Gadgets be gone: That was one of my lighter tweetable sentiments from last week’s HRO Today Forum analyst summit, and you’ll see why below. At this gathering we industry analysts discussed the difference in perspectives on innovation, or the lack thereof, held by HR technology suppliers and the HR practitioners who buy and use their products, many of whom attended the HRO Today Forum.
Our firm’s benchmark research shows a distinct lack of innovation in this market. One component of it, the Ventana Research Maturity Model™, evaluates the maturity of organizations in a given industry or with respect to a business or IT process. The highest level of maturity we call Innovative.
Our recent research on workforce analytics shows that only 12 percent of companies are innovative in how they aggregate, track and manage analytics to improve their workforce and business performance – even though 77 percent of executives and managers who participated in the research said that the performance of the workforce is the most important metric. In the area of total compensation management only about one-third of organizations rank at the Innovative level of maturity. In both cases most organizations claim that they haven’t come across a system that can handle all their workflow processes and functionality needs.
Software vendors seem to take a cheerier view. A recent HRO Today survey of more than 100 buyers and providers of HR technology revealed an “innovation gap”: While providers for the most part feel they are highly innovative, the practitioners disagree. When asked how innovative providers are, 72% of providers themselves said their talent acquisition technology is innovative, 68% said their talent management tech is innovative, and 64% said their human resource management system (HRMS) is innovative. That didn’t surprise me after years of hearing vendors tell me no one else is as innovative as they are.
In contrast, practitioners said that only 32% of providers are innovative in talent acquisition, 33% in talent management and 27% in HRMS. Considering how well cloud-based software development has overcome security issues for delivering multitenant SaaS, it was a little shocking to see these low numbers. While I don’t have the demographics of the survey respondents, I suspect that a good number of them are still battling on-premises software (although according to my colleague Mark Smith, that is finally changing with new offerings from the likes of Oracle and SAP).
The “innovation gap” survey provided another similar finding. When asked if technology innovations support HR work or are just gadgets (cue my above tweet), more than 60% of providers said such tools support HR work across talent acquisition, talent management and HRMS, but half of practitioners said they’re just gadgets of no great usefulness.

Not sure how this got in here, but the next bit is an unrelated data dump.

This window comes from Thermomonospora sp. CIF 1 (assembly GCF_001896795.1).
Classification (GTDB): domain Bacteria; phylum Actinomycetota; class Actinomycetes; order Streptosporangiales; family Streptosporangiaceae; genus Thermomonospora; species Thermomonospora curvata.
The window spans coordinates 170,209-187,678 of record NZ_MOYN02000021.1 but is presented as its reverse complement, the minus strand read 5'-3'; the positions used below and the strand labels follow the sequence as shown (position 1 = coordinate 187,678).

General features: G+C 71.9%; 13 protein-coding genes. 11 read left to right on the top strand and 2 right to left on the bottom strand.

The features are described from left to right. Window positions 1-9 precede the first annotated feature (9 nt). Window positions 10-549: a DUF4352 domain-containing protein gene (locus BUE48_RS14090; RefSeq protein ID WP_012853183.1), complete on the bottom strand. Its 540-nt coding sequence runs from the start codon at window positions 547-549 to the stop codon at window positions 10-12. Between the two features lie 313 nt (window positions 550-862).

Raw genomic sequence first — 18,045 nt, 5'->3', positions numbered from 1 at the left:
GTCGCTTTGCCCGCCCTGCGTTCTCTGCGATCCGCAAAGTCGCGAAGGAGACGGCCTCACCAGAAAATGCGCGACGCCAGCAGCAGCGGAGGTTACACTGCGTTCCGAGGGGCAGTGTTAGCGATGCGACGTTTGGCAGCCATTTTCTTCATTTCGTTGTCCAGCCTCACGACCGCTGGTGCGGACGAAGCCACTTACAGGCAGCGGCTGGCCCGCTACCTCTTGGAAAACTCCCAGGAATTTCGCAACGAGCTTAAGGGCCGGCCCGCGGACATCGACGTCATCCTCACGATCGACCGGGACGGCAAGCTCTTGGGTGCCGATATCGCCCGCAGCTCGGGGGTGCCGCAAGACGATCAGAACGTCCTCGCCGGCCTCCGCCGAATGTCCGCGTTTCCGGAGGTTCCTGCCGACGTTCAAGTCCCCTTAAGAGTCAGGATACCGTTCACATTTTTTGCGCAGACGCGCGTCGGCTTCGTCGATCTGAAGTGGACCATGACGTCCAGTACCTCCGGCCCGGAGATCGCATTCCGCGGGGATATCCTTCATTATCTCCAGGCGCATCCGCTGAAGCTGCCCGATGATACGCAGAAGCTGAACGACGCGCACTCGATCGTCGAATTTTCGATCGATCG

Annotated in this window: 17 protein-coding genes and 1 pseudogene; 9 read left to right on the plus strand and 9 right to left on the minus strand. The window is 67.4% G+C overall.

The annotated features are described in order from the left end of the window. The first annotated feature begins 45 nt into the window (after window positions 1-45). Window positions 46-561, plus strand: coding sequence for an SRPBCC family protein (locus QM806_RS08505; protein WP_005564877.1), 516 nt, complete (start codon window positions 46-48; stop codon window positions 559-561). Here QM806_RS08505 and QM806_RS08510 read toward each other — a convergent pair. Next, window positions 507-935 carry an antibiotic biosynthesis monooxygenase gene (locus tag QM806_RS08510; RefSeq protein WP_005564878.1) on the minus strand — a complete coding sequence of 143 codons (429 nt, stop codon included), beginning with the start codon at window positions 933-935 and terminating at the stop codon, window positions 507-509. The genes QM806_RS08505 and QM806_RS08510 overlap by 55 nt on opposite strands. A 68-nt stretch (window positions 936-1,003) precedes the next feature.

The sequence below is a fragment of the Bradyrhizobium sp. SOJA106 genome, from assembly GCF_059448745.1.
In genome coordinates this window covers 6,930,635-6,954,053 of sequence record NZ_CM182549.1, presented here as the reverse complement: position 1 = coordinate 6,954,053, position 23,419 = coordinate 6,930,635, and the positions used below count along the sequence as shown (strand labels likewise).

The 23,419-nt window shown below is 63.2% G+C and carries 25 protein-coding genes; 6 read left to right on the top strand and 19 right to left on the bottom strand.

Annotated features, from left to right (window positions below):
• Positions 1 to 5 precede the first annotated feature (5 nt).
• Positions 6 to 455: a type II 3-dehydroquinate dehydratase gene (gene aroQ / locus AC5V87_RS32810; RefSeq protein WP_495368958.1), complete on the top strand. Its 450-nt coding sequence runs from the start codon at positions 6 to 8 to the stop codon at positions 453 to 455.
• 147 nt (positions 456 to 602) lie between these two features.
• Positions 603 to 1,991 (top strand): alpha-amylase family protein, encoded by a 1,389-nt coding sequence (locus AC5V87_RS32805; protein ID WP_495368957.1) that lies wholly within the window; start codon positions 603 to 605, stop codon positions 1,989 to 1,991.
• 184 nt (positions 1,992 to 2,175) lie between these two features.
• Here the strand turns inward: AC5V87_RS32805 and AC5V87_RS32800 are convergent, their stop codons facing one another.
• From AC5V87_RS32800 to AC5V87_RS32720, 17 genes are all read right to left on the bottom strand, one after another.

This perceived lack of innovation calls into question the value of actions of many HCM vendors in the areas of product development, customer service and user adoption. Many vendors have told me that besides customer advisory councils, focus groups and user group gatherings, they’ve also created software development “sandboxes” where customers can play with features and enhancements before they’re released live. This is relevant when we note that a multitenant SaaS architecture allows customer companies to receive new updates regularly, usually at no additional cost as part of their subscription. The speed in which multitenant cloud-based software solutions are updated is dramatically faster than that of more costly on-premises counterparts. Vendors have also created online care and idea centers where customers can suggest, vent and collaborate. For instance, the idea to develop a single product across mobile platforms at ADP came from the company’s product development team talking with more than 700 customers and prospects. However, the survey indicates that the democratization of customer product development apparently hasn’t convinced the customer side as regards to vendor innovation.
Innovation must be something new or a re-imagining of how technology can drive efficiencies, in this case in HR and recruitment processes and activities, and it has to contribute to overall business growth. It must take into consideration the how and why of the workplace today — the best practices of processes and technology in acquiring, empowering and retaining talent. It can’t produce a gadget for gadget’s sake just so a vendor can say, “Hey, you can log in to our talent management system on your smartphones now.”
The question that follows is, “To do what, exactly?”
Good question. Technology improvements alone are not enough to advance human capital management maturity. Our Maturity Index and benchmark research consistently show the need for coordinated advances in people, processes, information and technology aspects of business. Only internal improvements, which include efforts to improve processes and information, balanced with deployed technology, will help organizations mature today. HR practitioners also need to better educate themselves on the uses of technology in the workplace and even take “tours of duty” in finance, operations, IT, customer service and other areas to understand what it means to run and grow a business, not just keep it in compliance and avoid risk.
I’d like to hear from you, the HR and business practitioners who read this blog and our HCM research. What do you think? Is there innovative HR tech out there? When is it really valuable in acquiring, empowering and retaining your workforce?
Kevin W. Grossman – VP & Research Director